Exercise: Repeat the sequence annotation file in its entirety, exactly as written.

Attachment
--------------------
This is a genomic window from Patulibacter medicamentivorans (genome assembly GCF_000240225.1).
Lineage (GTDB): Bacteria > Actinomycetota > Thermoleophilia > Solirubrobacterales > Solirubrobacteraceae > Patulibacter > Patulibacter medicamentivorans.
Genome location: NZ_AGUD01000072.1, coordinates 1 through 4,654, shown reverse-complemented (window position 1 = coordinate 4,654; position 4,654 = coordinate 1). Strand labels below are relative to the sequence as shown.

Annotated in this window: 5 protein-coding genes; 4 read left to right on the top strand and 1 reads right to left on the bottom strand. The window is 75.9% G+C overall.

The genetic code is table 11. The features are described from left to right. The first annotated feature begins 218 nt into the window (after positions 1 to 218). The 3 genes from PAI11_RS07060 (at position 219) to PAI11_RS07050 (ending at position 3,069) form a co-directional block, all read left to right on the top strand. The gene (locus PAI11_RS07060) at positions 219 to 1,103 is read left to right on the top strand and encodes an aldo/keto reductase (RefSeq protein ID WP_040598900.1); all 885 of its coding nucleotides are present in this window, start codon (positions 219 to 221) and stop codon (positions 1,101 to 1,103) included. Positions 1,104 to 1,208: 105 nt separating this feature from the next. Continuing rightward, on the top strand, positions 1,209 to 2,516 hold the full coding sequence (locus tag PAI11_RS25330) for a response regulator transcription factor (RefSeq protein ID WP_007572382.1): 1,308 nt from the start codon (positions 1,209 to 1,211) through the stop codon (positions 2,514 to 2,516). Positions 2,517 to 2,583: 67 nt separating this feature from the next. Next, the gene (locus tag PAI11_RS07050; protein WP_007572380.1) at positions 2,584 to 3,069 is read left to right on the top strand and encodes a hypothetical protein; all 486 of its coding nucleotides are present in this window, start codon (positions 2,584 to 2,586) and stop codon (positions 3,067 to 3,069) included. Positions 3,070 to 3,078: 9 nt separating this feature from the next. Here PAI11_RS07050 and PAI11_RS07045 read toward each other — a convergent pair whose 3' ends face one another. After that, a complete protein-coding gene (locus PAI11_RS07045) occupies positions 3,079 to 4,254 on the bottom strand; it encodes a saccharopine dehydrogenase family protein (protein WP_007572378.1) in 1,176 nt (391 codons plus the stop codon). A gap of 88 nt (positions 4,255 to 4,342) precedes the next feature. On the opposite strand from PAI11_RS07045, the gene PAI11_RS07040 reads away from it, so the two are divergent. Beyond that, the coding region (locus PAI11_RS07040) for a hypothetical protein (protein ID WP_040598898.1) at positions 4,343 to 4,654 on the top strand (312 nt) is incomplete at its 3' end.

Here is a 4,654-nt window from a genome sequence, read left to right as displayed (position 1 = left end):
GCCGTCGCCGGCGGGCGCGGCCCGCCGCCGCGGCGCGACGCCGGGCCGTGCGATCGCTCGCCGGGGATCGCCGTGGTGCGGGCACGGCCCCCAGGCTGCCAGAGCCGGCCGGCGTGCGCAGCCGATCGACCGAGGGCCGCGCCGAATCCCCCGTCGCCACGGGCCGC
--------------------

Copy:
This is a genomic window from Patulibacter medicamentivorans (genome assembly GCF_000240225.1).
Lineage (GTDB): Bacteria > Actinomycetota > Thermoleophilia > Solirubrobacterales > Solirubrobacteraceae > Patulibacter > Patulibacter medicamentivorans.
Genome location: NZ_AGUD01000072.1, coordinates 1 through 4,654, shown reverse-complemented (window position 1 = coordinate 4,654; position 4,654 = coordinate 1). Strand labels below are relative to the sequence as shown.

Annotated in this window: 5 protein-coding genes; 4 read left to right on the top strand and 1 reads right to left on the bottom strand. The window is 75.9% G+C overall.

The genetic code is table 11. The features are described from left to right. The first annotated feature begins 218 nt into the window (after positions 1 to 218). The 3 genes from PAI11_RS07060 (at position 219) to PAI11_RS07050 (ending at position 3,069) form a co-directional block, all read left to right on the top strand. The gene (locus PAI11_RS07060) at positions 219 to 1,103 is read left to right on the top strand and encodes an aldo/keto reductase (RefSeq protein ID WP_040598900.1); all 885 of its coding nucleotides are present in this window, start codon (positions 219 to 221) and stop codon (positions 1,101 to 1,103) included. Positions 1,104 to 1,208: 105 nt separating this feature from the next. Continuing rightward, on the top strand, positions 1,209 to 2,516 hold the full coding sequence (locus tag PAI11_RS25330) for a response regulator transcription factor (RefSeq protein ID WP_007572382.1): 1,308 nt from the start codon (positions 1,209 to 1,211) through the stop codon (positions 2,514 to 2,516). Positions 2,517 to 2,583: 67 nt separating this feature from the next. Next, the gene (locus tag PAI11_RS07050; protein WP_007572380.1) at positions 2,584 to 3,069 is read left to right on the top strand and encodes a hypothetical protein; all 486 of its coding nucleotides are present in this window, start codon (positions 2,584 to 2,586) and stop codon (positions 3,067 to 3,069) included. Positions 3,070 to 3,078: 9 nt separating this feature from the next. Here PAI11_RS07050 and PAI11_RS07045 read toward each other — a convergent pair whose 3' ends face one another. After that, a complete protein-coding gene (locus PAI11_RS07045) occupies positions 3,079 to 4,254 on the bottom strand; it encodes a saccharopine dehydrogenase family protein (protein WP_007572378.1) in 1,176 nt (391 codons plus the stop codon). A gap of 88 nt (positions 4,255 to 4,342) precedes the next feature. On the opposite strand from PAI11_RS07045, the gene PAI11_RS07040 reads away from it, so the two are divergent. Beyond that, the coding region (locus PAI11_RS07040) for a hypothetical protein (protein ID WP_040598898.1) at positions 4,343 to 4,654 on the top strand (312 nt) is incomplete at its 3' end.

Here is a 4,654-nt window from a genome sequence, read left to right as displayed (position 1 = left end):
GCCGTCGCCGGCGGGCGCGGCCCGCCGCCGCGGCGCGACGCCGGGCCGTGCGATCGCTCGCCGGGGATCGCCGTGGTGCGGGCACGGCCCCCAGGCTGCCAGAGCCGGCCGGCGTGCGCAGCCGATCGACCGAGGGCCGCGCCGAATCCCCCGTCGCCACGGGCCGC